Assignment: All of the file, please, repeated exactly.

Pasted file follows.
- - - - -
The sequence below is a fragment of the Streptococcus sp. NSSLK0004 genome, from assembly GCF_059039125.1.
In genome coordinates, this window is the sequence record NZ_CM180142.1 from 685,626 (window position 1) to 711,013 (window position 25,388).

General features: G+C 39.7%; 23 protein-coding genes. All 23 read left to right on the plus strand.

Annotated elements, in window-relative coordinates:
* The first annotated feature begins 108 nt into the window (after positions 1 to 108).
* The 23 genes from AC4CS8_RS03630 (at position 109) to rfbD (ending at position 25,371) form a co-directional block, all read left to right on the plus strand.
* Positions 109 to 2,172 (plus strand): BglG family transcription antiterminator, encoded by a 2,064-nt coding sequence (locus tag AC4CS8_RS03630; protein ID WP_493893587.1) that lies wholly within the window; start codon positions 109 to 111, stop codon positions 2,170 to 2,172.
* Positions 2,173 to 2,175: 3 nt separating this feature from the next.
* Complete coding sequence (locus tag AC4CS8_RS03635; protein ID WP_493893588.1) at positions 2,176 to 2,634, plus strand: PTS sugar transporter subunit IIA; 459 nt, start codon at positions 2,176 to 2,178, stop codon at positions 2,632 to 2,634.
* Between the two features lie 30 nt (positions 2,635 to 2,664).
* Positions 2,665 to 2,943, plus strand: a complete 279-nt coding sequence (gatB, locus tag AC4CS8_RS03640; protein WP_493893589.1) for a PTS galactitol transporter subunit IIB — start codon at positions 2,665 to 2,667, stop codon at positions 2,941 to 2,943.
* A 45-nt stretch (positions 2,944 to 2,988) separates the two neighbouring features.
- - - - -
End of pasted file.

The sequence below is a fragment of the Streptococcus sp. NSSLK0004 genome, from assembly GCF_059039125.1.
In genome coordinates, this window is the sequence record NZ_CM180142.1 from 685,626 (window position 1) to 711,013 (window position 25,388).

General features: G+C 39.7%; 23 protein-coding genes. All 23 read left to right on the plus strand.

Annotated elements, in window-relative coordinates:
* The first annotated feature begins 108 nt into the window (after positions 1 to 108).
* The 23 genes from AC4CS8_RS03630 (at position 109) to rfbD (ending at position 25,371) form a co-directional block, all read left to right on the plus strand.
* Positions 109 to 2,172 (plus strand): BglG family transcription antiterminator, encoded by a 2,064-nt coding sequence (locus tag AC4CS8_RS03630; protein ID WP_493893587.1) that lies wholly within the window; start codon positions 109 to 111, stop codon positions 2,170 to 2,172.
* Positions 2,173 to 2,175: 3 nt separating this feature from the next.
* Complete coding sequence (locus tag AC4CS8_RS03635; protein ID WP_493893588.1) at positions 2,176 to 2,634, plus strand: PTS sugar transporter subunit IIA; 459 nt, start codon at positions 2,176 to 2,178, stop codon at positions 2,632 to 2,634.
* Between the two features lie 30 nt (positions 2,635 to 2,664).
* Positions 2,665 to 2,943, plus strand: a complete 279-nt coding sequence (gatB, locus tag AC4CS8_RS03640; protein WP_493893589.1) for a PTS galactitol transporter subunit IIB — start codon at positions 2,665 to 2,667, stop codon at positions 2,941 to 2,943.
* A 45-nt stretch (positions 2,944 to 2,988) separates the two neighbouring features.